Japan's Nuclear Regulation Authority (NRA) granted an initial approval on Wednesday for a Tokyo Electric Power's (Tepco) plan for releasing water from the destroyed Fukushima nuclear power plant into sea, citing there are no safety issues.
The NRA plans to make a decision on final approval after a one-month public comment period, an official at NRA said, who deals with the issue.
In 2021, the Japanese government approved the release of over 1 million tonnes of irradiated water from the site after treatment into the ocean, starting around spring 2023.
The announcement provoked concerns from local fishermen and objections from neighbouring China and South Korea.
Tepco plans to filter the contaminated water to remove isotopes, leaving only tritium, a radioactive isotope of hydrogen hard to separate from water. Tepco will then dilute the water until tritium levels fall less than 1/40th of regulatory limits, before pumping it into the ocean.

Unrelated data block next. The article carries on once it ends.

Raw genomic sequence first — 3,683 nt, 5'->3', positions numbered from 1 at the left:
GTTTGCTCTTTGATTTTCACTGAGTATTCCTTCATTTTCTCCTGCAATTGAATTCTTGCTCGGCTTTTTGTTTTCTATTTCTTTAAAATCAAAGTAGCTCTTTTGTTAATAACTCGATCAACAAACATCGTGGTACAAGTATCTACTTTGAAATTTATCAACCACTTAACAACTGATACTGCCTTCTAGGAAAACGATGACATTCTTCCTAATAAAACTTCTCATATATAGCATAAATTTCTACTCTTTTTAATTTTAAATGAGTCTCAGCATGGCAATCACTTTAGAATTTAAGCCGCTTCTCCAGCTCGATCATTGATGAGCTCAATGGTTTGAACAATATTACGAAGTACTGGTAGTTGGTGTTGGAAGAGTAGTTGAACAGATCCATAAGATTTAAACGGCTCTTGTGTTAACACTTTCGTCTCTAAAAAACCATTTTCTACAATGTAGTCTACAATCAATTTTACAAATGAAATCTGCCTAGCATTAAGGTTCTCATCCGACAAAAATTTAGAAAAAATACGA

Even after the NRA's approval, Tepco, which plans to build a tunnel reaching into the sea for the operation, still needs to gain the consent from local communities, including the governor and mayors as well as fishermen, before starting an actual construction work, a Tepco spokesperson said.
The Japanese government and Tepco have indicated that the new facilities will be completed by mid-April next year, with the aim of starting discharge in around the spring of 2023.
Before granting the initial approval, NRA has looked into various factors such as the performance of equipment for diluting water with seawater, how to stop the release of water in the event of an abnormality and counter-measures against earthquakes and tsunami, the official said.